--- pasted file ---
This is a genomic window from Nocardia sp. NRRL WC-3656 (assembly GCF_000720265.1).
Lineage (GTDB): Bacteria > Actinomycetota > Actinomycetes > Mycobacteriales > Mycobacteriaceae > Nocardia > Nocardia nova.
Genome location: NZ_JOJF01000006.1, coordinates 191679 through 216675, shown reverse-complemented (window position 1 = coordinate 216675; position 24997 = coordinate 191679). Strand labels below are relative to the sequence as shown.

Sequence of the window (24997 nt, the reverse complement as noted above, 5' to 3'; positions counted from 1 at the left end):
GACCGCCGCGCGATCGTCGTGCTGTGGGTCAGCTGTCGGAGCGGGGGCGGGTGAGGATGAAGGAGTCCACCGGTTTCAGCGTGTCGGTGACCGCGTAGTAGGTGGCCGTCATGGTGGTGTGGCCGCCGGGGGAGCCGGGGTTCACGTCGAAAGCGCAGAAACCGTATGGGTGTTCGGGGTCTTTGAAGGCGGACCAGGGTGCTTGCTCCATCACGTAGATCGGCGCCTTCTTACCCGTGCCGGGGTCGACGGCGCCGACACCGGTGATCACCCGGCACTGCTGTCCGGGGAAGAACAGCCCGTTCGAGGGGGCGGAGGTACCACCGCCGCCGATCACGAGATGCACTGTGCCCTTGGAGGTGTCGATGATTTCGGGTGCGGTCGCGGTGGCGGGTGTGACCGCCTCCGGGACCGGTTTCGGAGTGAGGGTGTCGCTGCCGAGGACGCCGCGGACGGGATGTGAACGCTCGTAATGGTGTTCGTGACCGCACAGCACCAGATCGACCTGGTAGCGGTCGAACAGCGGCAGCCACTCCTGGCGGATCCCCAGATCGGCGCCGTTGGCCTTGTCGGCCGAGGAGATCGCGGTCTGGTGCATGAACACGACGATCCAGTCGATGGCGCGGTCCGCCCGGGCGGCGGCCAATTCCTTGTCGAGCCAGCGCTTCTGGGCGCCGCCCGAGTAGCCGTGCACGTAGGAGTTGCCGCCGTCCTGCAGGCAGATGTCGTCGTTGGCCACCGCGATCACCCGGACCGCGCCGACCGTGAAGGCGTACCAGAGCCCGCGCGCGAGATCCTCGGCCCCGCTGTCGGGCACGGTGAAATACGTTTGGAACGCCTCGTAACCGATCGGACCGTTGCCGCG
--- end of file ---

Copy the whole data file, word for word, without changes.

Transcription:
This is a genomic window from Nocardia sp. NRRL WC-3656 (assembly GCF_000720265.1).
Lineage (GTDB): Bacteria > Actinomycetota > Actinomycetes > Mycobacteriales > Mycobacteriaceae > Nocardia > Nocardia nova.
Genome location: NZ_JOJF01000006.1, coordinates 191679 through 216675, shown reverse-complemented (window position 1 = coordinate 216675; position 24997 = coordinate 191679). Strand labels below are relative to the sequence as shown.

Sequence of the window (24997 nt, the reverse complement as noted above, 5' to 3'; positions counted from 1 at the left end):
GACCGCCGCGCGATCGTCGTGCTGTGGGTCAGCTGTCGGAGCGGGGGCGGGTGAGGATGAAGGAGTCCACCGGTTTCAGCGTGTCGGTGACCGCGTAGTAGGTGGCCGTCATGGTGGTGTGGCCGCCGGGGGAGCCGGGGTTCACGTCGAAAGCGCAGAAACCGTATGGGTGTTCGGGGTCTTTGAAGGCGGACCAGGGTGCTTGCTCCATCACGTAGATCGGCGCCTTCTTACCCGTGCCGGGGTCGACGGCGCCGACACCGGTGATCACCCGGCACTGCTGTCCGGGGAAGAACAGCCCGTTCGAGGGGGCGGAGGTACCACCGCCGCCGATCACGAGATGCACTGTGCCCTTGGAGGTGTCGATGATTTCGGGTGCGGTCGCGGTGGCGGGTGTGACCGCCTCCGGGACCGGTTTCGGAGTGAGGGTGTCGCTGCCGAGGACGCCGCGGACGGGATGTGAACGCTCGTAATGGTGTTCGTGACCGCACAGCACCAGATCGACCTGGTAGCGGTCGAACAGCGGCAGCCACTCCTGGCGGATCCCCAGATCGGCGCCGTTGGCCTTGTCGGCCGAGGAGATCGCGGTCTGGTGCATGAACACGACGATCCAGTCGATGGCGCGGTCCGCCCGGGCGGCGGCCAATTCCTTGTCGAGCCAGCGCTTCTGGGCGCCGCCCGAGTAGCCGTGCACGTAGGAGTTGCCGCCGTCCTGCAGGCAGATGTCGTCGTTGGCCACCGCGATCACCCGGACCGCGCCGACCGTGAAGGCGTACCAGAGCCCGCGCGCGAGATCCTCGGCCCCGCTGTCGGGCACGGTGAAATACGTTTGGAACGCCTCGTAACCGATCGGACCGTTGCCGCG